Secondary plant metabolites are benefial to humans and how UV-B might help us generate more of these metabolites

Secondary metabolites produced by plants are important for their survival and/or development. These metabolites include phenols, alkaloids and flavonoids among others. Their functions are to provide protection to the plant, be it by acting as UV sunscreens for the plants, anti-oxidants or acting as toxins against herbivores feeding on the plants [1].

These metabolites also benefit humans in a variety of ways. For example, they stimulate mechanisms in the human body that lead to production of anti-oxidative proteins and enzymes. Some have been found (for example,quercetin flavonoid) to help activate pathways that seek out and kill cancer cells [2]. Another example, at a certain dose level of the aliphatic4-methylsulfinylbutyl glucosinolate (a secondary plant metabolite) upregulate some detoxification pathways and inhibit cell proliferation by inducing apoptosis, hence acting as an anti-carcigenic compound [3].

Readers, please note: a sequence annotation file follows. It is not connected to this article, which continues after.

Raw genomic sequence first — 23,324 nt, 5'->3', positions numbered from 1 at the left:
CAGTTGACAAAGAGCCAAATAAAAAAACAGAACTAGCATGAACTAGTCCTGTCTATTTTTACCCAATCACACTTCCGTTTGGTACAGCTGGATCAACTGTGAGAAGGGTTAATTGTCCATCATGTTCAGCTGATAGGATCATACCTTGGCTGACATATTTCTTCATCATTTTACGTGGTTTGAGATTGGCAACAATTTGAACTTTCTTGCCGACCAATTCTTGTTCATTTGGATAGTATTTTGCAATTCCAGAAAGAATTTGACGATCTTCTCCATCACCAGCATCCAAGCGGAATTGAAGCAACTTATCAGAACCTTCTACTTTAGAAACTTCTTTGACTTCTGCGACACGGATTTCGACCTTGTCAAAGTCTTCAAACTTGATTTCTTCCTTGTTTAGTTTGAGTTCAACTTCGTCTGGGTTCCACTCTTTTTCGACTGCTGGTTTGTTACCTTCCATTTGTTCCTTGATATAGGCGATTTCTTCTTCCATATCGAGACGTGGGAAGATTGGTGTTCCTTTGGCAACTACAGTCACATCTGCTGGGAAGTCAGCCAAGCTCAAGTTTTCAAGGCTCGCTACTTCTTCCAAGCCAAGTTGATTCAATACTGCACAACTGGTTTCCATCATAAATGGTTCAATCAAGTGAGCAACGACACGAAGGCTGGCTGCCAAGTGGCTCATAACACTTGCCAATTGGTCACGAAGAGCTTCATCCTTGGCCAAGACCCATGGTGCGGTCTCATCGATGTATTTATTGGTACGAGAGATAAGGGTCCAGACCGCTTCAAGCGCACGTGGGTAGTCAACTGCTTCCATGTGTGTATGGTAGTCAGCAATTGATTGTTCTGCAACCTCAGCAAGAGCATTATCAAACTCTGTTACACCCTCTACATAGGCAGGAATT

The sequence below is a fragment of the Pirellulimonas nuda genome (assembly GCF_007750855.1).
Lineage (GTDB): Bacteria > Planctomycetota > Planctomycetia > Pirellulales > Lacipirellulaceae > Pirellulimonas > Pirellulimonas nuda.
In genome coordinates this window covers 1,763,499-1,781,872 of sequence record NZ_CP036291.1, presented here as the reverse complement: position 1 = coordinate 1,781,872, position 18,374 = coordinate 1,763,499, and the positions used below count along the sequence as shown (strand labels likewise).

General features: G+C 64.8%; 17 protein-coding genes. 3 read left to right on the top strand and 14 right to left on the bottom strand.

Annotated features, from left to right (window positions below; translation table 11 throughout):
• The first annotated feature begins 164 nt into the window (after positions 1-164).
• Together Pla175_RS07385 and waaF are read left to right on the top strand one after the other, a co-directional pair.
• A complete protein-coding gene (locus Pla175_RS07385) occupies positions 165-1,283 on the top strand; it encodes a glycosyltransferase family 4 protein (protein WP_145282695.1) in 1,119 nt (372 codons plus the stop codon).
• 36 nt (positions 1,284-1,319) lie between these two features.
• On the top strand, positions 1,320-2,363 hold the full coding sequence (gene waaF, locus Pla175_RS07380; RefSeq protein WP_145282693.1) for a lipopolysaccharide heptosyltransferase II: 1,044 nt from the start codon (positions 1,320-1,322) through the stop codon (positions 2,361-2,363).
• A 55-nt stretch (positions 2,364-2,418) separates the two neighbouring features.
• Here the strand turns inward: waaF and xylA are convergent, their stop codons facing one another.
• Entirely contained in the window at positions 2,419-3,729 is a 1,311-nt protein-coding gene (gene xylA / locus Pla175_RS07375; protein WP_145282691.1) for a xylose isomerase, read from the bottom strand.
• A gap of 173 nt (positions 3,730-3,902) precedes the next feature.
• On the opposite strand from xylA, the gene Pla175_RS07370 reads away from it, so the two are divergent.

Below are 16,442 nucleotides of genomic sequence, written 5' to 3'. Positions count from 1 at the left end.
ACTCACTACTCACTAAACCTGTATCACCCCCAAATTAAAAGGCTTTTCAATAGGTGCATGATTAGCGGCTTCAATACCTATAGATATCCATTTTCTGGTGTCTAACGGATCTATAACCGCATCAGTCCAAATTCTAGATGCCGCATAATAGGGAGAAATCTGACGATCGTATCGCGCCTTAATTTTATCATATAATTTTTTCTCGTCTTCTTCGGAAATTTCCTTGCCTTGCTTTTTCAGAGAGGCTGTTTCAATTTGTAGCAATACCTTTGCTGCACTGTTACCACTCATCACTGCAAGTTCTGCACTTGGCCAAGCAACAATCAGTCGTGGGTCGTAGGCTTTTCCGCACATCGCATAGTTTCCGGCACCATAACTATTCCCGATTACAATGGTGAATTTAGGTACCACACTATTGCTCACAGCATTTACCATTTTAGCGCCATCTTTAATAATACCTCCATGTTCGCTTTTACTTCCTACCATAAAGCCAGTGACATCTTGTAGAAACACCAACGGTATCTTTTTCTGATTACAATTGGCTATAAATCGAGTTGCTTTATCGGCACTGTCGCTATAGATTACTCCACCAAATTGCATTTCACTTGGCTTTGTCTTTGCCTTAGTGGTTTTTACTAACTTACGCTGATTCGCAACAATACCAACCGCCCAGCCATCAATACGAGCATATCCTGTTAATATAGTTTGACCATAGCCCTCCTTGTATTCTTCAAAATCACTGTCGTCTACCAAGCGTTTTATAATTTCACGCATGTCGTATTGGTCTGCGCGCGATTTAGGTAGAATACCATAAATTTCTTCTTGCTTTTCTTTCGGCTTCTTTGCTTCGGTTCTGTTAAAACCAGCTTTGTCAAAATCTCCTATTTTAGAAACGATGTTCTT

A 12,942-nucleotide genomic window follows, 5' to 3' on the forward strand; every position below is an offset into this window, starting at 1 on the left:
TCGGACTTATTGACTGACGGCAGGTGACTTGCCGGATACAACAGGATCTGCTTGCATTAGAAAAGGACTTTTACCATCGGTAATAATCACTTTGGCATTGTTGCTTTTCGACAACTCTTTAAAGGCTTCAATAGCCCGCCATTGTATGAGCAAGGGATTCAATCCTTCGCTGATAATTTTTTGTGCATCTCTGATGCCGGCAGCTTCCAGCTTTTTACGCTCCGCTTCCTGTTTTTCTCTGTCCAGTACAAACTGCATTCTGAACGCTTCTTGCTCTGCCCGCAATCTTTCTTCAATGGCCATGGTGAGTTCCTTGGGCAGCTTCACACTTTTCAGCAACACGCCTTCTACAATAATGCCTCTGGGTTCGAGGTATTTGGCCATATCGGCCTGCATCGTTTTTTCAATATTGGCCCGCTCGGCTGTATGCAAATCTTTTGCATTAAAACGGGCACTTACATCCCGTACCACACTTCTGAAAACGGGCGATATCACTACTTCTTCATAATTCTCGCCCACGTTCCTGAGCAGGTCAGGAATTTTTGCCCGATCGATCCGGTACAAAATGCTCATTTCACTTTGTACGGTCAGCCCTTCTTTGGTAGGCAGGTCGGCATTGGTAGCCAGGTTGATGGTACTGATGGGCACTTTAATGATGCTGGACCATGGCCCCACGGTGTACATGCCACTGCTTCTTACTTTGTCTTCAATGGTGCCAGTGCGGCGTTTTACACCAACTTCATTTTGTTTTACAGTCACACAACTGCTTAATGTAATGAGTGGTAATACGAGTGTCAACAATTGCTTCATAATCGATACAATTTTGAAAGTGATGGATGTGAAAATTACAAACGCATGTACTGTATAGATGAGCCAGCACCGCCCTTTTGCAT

Recent studies have shown that low levels of UV-B (1 µmolm-2s-1) causes just enough stress in plants to upregulate production of these secondary compound without harming the plant to much [4]. This technique can be used to grow fruits and vegetables in conditions with optimum UV-B levels to produce an adequate level of secondary metabolites that will be safe and beneficial to humans. However, such studies are relatively new and more experiments need to be performed to makes sure these are safe for humans and no harmful side effects are present.


1. Annual Plant Reviews Volume 40: Biochemistry of Plant Secondary Metabolism, Second Edition. 26 Mar 2010. doi:10.1002/9781444320503.ch1

2. Watzl B. and Leitzmann, C. 2005. Bioaktive Substanzen in Lebensmitteln.
Hippokrates Verlag, Stuttgart, Germany.

3. Jeffery EH. and Araya M. 2009. Physiological effects of broccoli consumption.
Phytochem. Rev. 8: 283–298.

4. Schreiner M., Mexis I., Huyskens-Keil S., Jansen MAK, Zrenner R, Winkler JB, O’Brien N, Krumbein A.2012. UV-B-Induced Secondary Plant Metabolites -Potential Benefits for Plant and Human Health. Critical Reviews in Plant Sciences. 31:3: 229-240, DOI: 10.1080/07352689.2012.664979

Mohammad Arshad Imrit

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